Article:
The paperback edition of Religious Literacy: What Every American Needs to Know–And Doesn’t by Stephen Prothero chair of the religion department at Boston University came out in March. The book was named on the the best books of 2007 by The Washington post and received wide acclaim.
Prothero’s book made a splash because of his research, clear writing and findings of how widespread religious ignorance in the US is.
Most Americans can’t name the four gospels, (including Christians) he pointed out that past and current religious fervency in American Christianity was the main cause for the current illiteracy of the Christian faith and suggested teaching some history.
Barbara Brown Taylor on her students in the Introduction to World Religions class (Interdisciplinary Studies at Piedmont college: Failing Christianity:
I have taught it more than 20 times now, to more than 500 students. One of them tells me how different the news from Iraq sounds now that she knows the difference between Shi’as and Sunnis. Another brings me pictures of a new Hindu temple going up in his old neighborhood, which he is able to interpret for his alarmed parents. Students who complete the class say they feel more at home in the world. They are less easily frightened by religious difference. They are more informed neighbors, better equipped to wage peace instead of war.
The only place the course backfires is in the unit on Christianity. Students who have spent every Sunday of their lives in church may be able to name the books of the Bible in order, but they rarely have any idea how those books were assembled. They know they belong to Victory Baptist Church, but they do not know that this makes them Protestants, or that the Christian tree has two other major branches more ancient than their own. Very few have heard of the Nicene Creed. Most are surprised to learn that baptism is supposed to be a one-time thing.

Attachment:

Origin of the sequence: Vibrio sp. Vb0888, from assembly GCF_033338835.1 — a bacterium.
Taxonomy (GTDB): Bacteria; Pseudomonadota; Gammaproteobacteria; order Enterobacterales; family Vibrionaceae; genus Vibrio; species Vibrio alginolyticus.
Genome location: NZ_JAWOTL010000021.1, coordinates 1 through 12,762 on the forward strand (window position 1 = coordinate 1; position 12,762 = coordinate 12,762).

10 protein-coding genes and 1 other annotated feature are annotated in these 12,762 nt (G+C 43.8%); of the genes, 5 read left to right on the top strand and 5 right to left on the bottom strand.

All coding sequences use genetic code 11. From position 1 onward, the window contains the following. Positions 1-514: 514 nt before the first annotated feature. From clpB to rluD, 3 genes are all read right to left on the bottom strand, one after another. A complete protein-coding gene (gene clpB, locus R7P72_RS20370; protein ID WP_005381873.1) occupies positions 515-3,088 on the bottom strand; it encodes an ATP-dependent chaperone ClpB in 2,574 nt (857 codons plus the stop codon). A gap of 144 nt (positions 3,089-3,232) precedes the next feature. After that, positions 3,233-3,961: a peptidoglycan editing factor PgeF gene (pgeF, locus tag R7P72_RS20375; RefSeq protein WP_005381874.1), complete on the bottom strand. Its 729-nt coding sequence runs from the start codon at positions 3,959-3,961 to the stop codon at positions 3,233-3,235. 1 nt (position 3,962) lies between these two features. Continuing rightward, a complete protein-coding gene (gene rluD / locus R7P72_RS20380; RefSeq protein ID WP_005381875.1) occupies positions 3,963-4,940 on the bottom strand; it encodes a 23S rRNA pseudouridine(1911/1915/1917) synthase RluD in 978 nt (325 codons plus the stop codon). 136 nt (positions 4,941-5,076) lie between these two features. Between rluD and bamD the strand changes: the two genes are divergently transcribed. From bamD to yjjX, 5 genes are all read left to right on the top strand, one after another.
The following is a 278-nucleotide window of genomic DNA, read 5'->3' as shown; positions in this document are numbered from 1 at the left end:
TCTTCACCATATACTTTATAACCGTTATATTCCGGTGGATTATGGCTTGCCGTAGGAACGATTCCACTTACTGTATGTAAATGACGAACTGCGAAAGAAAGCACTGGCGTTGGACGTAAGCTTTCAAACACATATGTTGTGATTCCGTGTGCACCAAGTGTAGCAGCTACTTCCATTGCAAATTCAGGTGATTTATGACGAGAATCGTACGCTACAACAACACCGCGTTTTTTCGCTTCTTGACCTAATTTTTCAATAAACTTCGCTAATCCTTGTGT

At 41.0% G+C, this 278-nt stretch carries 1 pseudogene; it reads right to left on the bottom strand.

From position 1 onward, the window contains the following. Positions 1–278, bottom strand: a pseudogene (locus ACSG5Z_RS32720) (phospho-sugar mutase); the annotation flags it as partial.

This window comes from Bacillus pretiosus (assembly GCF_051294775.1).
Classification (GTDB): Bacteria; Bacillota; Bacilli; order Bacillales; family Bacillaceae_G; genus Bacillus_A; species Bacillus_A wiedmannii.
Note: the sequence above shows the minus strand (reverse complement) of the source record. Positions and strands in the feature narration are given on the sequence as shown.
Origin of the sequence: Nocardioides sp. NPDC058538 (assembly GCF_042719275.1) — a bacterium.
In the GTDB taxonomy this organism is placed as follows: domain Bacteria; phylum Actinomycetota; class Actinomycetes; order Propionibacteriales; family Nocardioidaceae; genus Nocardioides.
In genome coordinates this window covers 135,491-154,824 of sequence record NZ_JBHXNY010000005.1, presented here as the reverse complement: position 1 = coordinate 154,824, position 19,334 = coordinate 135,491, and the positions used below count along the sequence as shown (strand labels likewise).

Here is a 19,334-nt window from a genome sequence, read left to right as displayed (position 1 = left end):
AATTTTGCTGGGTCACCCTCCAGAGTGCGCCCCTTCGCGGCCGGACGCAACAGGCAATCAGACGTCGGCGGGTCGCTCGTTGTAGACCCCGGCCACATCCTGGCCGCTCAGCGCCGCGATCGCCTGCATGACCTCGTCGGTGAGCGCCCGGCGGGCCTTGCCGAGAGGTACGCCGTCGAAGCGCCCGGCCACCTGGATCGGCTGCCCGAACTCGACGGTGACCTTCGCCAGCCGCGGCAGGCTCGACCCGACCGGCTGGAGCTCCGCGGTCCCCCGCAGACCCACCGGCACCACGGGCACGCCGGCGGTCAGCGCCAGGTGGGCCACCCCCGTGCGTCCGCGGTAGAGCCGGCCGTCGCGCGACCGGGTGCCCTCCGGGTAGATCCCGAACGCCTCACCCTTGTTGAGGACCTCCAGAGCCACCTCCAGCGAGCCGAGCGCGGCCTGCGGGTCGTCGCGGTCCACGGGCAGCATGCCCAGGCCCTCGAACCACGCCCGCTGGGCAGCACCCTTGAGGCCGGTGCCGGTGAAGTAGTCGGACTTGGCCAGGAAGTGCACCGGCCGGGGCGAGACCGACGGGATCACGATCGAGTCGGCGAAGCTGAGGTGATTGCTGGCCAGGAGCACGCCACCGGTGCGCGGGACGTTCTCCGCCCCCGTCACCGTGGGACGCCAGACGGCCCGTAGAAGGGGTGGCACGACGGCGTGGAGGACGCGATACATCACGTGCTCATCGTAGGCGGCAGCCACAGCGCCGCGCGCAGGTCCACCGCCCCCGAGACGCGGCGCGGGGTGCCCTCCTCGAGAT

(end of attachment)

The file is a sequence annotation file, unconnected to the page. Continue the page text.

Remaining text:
With only five class sessions for each religion, I cover the basics quickly: early Christian history, composition and content of the New Testament, the Great Schism, the Protestant Reformation, central Christian doctrines and common religious practices. Faced with so much new information, students often have a hard time formulating their questions.
“If Paul wasn’t one of the 12 disciples, where did he get his stuff?”
“Do Catholics really think saints answer their prayers?”
As often as I have answered such questions, my sinking feeling never goes away.
…Soon a consensus emerges, at least to my ears: that when they tried to put what they were learning about Christianity at school into the drawers they had gotten at church, there was no room for the new informationâ€”not because the drawers were full but because they had different labels on them.
The church drawers are labeled “Favorite Bible Passages,” “Personal Commitment to Jesus Christ,” “Summer Mission Trips,” and “What My Church Means to Me.” There is nothing wrong with any of these drawers. Mostly they contain good, life-giving things. But where are you supposed to put your new insight about the role of the early churches in the formation of the New Testament? Where does your fresh curiosity about Orthodox Christians go? What happens to your church drawers once you realize there are hundreds of other churches with just that many drawers of their own?
“I couldn’t hold onto what I was learning,” one capable student said. “I loved it, but I couldn’t make it stay in my head. It was too different from what I had already learned, so my brain just kept switching back to default.”